What a long, strange road it’s been….
While it isn’t that unusual for a car building project to take longer than expected, there aren’t too many that took as long as this one. Dick Forton, the 30-some year Detroit Autorama Show Chairman, and Jack Kampney, a show car builder and artist, were talking about what could be done for the USA Bicentennial Celebration over drinks at a local watering hole, when they came up with the idea for a mid-Corvair engine powered, track style, T roadster. After a lot of napkin sketching, it would have a great diving eagle graphics across the long hood area. Unfortunately, the complexity of the project and the required engineering delayed things well past the initial goal of 1976. Bake in numerous other projects, running a business- the world famous, Forton Mower Service and Intellectual Conversation Center, and progress was slow. Throw in learning how to operate a mill, clay model a nose, and build fiberglass molds and parts, and one decade starts to run into another.
Inventing the necessary parts, and sometimes re-inventing them, eventually got where they needed to go, but at some cost in time for the learning curve. Add some lower enthusiasm delays, and things just go on slowly. Even if you go out there and work on it all of the time, it is very difficult to maintain momentum. Finally, about 3 years ago, things started heating up and everything started coming together. Originally, the car had a basic Corvair engine. Later a higher performance 140 HP Corsa motor was added, but using only 2 carbs. All of the engine polishing and plating was completed, the carbs were upgraded to Webers, and the bodywork was at last in the home stretch. Al Bergler louvered the aluminum decklid, and made the underhood aluminum work. Many small details were made and massaged where it was necessary. Finally, a serviceable, tan vinyl, interior was stitched up.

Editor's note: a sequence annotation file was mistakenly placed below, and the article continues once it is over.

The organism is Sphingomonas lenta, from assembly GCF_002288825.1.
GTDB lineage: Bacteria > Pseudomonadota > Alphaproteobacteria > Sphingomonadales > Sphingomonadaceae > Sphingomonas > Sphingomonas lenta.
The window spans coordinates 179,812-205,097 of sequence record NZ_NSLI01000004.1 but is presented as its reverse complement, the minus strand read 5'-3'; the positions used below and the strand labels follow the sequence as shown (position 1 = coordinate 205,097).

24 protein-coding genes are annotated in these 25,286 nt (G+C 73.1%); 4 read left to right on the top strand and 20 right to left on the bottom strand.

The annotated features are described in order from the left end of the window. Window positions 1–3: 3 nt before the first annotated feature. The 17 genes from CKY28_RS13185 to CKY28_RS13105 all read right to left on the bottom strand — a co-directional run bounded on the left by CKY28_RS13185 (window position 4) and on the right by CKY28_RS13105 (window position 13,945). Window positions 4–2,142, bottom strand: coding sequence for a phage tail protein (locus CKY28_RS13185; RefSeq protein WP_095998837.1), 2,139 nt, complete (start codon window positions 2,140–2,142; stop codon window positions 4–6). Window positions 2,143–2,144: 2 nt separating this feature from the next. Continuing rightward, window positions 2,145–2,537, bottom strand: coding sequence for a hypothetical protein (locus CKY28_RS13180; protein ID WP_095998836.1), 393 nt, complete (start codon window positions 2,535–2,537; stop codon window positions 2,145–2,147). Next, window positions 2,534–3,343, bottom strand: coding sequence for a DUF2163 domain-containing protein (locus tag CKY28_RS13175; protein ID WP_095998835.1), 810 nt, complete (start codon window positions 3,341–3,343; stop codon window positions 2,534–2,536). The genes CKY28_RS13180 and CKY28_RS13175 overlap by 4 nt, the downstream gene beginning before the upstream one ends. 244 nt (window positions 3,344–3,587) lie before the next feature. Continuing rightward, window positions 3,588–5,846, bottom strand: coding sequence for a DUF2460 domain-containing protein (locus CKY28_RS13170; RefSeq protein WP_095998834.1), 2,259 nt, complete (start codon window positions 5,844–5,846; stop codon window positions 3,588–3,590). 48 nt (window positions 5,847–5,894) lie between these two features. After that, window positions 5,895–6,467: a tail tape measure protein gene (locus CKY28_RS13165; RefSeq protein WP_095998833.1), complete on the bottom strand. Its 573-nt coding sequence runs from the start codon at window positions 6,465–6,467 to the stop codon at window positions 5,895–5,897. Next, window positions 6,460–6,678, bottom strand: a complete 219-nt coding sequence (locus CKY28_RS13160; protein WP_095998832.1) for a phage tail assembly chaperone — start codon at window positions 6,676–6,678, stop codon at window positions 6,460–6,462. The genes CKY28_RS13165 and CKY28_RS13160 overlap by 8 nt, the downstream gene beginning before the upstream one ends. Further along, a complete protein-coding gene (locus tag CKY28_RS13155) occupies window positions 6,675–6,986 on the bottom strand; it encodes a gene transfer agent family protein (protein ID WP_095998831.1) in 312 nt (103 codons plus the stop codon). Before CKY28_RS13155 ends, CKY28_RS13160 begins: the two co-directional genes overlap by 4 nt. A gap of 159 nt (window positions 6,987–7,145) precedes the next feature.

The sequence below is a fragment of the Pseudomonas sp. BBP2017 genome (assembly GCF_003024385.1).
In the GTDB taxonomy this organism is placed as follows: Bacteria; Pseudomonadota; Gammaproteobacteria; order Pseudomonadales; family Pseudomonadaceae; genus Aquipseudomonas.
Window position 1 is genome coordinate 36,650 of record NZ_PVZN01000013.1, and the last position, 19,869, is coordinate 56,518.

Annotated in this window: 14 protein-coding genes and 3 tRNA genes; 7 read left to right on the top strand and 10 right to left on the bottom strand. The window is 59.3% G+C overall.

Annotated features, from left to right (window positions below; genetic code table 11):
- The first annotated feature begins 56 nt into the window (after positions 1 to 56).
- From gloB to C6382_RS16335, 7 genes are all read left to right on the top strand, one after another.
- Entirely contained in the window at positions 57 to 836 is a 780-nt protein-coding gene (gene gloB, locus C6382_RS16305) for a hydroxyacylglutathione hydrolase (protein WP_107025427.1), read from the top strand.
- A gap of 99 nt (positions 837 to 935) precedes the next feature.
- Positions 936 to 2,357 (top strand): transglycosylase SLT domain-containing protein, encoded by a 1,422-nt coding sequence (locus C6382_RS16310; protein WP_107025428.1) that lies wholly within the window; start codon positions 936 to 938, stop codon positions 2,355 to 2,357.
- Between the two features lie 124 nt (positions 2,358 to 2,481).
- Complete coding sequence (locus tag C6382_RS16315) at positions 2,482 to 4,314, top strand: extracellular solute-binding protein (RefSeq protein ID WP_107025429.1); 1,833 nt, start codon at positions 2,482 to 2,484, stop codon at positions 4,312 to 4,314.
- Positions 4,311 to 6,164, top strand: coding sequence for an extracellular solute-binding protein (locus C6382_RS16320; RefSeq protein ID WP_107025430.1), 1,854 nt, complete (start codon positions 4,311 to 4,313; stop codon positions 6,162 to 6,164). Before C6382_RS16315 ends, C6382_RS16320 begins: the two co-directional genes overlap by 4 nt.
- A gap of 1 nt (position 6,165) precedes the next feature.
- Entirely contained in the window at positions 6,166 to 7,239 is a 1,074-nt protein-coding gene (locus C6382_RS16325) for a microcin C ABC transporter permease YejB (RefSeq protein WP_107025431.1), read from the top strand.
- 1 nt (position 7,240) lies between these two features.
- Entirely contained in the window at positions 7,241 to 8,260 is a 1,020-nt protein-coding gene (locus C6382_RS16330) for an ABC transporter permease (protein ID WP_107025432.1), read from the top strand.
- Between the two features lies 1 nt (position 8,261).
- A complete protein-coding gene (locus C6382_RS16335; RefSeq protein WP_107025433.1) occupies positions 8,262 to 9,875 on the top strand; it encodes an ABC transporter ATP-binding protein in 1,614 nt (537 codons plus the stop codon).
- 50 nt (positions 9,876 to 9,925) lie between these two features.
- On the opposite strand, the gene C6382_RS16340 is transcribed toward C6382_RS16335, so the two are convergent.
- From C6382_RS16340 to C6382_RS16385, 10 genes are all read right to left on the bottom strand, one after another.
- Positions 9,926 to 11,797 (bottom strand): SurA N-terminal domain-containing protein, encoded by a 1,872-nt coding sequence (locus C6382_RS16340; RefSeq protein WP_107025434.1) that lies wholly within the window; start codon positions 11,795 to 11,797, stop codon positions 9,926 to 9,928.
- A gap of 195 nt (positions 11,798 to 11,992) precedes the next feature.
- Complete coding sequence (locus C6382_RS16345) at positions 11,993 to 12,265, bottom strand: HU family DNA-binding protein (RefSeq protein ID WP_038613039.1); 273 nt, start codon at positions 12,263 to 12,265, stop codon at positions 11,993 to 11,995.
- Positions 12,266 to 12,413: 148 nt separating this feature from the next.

Fellow Competition Specialist Auto Club member, Tim Godbout, finished the body work and black paint, fighting some difficult surface problems that again set back the completion date. He also worked on a lot of the hand-made linkages, brackets, and the new rear independent suspension uprights. There is still a flip-back, removable, fiberglass top that needs to be trimmed and detailed, but the fun is always in going topless, so this hasn’t been a big priority, yet. There have been a couple of hundred developmental miles put on it in anticipation of this summer’s rodding season.
One of the neatest things about the car is the apparent lack of a front suspension.All you really see outside the body is just the chrome tube axle and tie rod. The Bonneville racer feel is emphasized by the inside and outside, Moon-style wheel disks, on the front wheels. The nicely proportioned tires provide a really low stance. Minimalist headlights, and ‘50 Pontiac tail lights are the extent of the external adornment. The interesting windshield is a highly modified, Healey. The fiberglass body started out as an AI piece that was significantly modified with a trunk, an opening door, and cowl and sill reshaping. The handmade rectangular tube frame was modified several times to mount the different Corvair engines in a mid-engine position, and a new reverse cut ring gear makes everything work correctly. You really sit low in the car, gaining access thru the functioning door on the right side. The famous Gratiot Auto Supply Mr. Horsepower graphics now grace each side. The entire nose tilts up, giving access to the fuel tank, battery, and the electrics. There is an additional engine air intake, right behind the seat, helping the air cooled engine breath better and run cooler.
The best thing about this project is to see the big smile on Dick’s face now, when he drives it! Look for him at a Midwest run this summer.